WASHINGTON, USA – US President Barack Obama spent much of Friday’s (December 21, Saturday in the Philippines) lengthy press conference looking back at 2013, but he often returned to an issue he believes has a silver lining for the New Year: immigration.
Calling comprehensive immigration reform “the biggest thing that I wanted to get done this year,” Obama said he saw potential for a major breakthrough in the months ahead, and suggested House Speaker John Boehner might be ready to move on a historic immigration overhaul.
“There are indications in the House that even though it did not get completed this year, that there is a commitment on the part of this speaker to try to move forward legislation early next year,” the president told reporters at the White House.
“And the fact that it didn’t hit the timeline that I’d prefer is obviously frustrating, but it’s not something that I end up brooding a lot about,” he added.
Obama said he hoped the sweeping bipartisan immigration bill that passed the Senate this year could soon form the basis for reform.
“Let’s see if we can break through the politics on this,” he said.
Last June the Senate passed the most comprehensive rewrite of US immigration laws in a generation. The landmark bipartisan legislation would provide $46 billion in border security and overhaul the nation’s visa system to allow more high-tech and low-skilled workers.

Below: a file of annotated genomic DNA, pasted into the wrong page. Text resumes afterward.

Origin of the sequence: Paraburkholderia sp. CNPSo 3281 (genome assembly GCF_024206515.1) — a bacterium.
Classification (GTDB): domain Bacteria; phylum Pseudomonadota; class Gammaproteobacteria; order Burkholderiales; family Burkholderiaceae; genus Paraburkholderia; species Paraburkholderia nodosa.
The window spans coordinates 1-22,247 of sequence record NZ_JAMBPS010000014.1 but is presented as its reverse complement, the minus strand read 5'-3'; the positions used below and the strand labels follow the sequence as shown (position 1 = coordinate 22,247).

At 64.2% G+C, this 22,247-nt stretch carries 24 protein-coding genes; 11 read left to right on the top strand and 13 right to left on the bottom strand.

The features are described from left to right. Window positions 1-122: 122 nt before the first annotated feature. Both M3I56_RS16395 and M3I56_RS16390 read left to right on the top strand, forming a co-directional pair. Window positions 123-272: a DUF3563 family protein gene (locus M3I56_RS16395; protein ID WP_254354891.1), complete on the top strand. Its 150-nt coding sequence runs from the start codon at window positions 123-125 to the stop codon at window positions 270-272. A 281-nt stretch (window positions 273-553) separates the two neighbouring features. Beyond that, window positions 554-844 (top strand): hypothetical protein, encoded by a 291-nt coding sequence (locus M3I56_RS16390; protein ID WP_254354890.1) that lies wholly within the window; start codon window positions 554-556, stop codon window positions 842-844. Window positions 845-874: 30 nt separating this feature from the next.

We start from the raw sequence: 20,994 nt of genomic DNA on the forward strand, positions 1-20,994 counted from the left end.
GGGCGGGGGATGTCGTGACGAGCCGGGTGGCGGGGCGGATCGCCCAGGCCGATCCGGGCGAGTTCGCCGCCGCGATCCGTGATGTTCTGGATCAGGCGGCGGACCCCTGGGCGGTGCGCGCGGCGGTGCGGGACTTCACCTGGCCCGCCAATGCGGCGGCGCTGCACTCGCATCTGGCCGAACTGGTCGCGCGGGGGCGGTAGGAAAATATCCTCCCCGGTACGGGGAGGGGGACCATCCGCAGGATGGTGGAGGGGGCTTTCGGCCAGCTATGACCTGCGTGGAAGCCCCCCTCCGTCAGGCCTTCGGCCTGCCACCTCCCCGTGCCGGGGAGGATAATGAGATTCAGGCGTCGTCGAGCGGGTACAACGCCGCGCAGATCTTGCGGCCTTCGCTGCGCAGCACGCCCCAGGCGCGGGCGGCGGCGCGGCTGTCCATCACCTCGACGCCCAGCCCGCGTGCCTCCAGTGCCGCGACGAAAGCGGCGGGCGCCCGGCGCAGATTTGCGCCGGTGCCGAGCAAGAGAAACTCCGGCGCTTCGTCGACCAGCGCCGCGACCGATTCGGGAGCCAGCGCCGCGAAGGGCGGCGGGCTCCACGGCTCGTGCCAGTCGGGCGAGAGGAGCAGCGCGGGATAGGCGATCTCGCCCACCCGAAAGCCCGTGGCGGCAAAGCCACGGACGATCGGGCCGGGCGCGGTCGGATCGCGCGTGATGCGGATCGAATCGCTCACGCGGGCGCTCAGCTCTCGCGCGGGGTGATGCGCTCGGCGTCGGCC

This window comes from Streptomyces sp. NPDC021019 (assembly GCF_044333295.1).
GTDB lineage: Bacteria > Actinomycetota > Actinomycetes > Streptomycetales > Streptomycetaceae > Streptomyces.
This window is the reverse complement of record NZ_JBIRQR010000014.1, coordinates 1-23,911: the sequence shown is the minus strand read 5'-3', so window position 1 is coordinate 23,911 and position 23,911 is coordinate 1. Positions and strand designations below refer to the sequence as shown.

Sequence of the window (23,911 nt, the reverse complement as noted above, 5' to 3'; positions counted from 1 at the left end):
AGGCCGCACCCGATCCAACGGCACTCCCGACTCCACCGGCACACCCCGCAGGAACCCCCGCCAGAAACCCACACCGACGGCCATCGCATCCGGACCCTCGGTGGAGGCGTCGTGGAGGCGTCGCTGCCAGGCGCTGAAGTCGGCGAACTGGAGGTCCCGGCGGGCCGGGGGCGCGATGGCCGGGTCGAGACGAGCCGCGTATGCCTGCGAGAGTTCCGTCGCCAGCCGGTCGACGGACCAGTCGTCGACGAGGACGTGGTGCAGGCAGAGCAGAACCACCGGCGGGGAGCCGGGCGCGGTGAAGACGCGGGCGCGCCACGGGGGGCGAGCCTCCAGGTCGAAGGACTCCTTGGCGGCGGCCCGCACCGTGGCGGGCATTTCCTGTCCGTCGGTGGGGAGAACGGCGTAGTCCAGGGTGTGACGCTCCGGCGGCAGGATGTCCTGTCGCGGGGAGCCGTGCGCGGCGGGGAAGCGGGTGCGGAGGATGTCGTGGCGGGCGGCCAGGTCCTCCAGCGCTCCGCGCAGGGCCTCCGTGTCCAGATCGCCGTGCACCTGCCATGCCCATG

But House conservatives torpedoed it, arguing that the Senate plan of allowing the 11 million people living in the shadows to apply for US citizenship was tantamount to amnesty for illegal immigrants.
While Boehner said the House would never vote on the Senate measure, he has signalled his support for a “step-by-step” approach to reform.
And House Republican Tom Cole, a close Boehner ally, opened the door even further, telling The Hill’s Friday newspaper that Boehner may soon allow a vote on the four separate measures on immigration reform and border security that have already passed through the House Judiciary Committee.
Boehner and his Republican Party are under heavy pressure ahead of 2016 presidential elections to improve their standing among Hispanic voters for whom immigration is a cherished political goal. –Rappler.com
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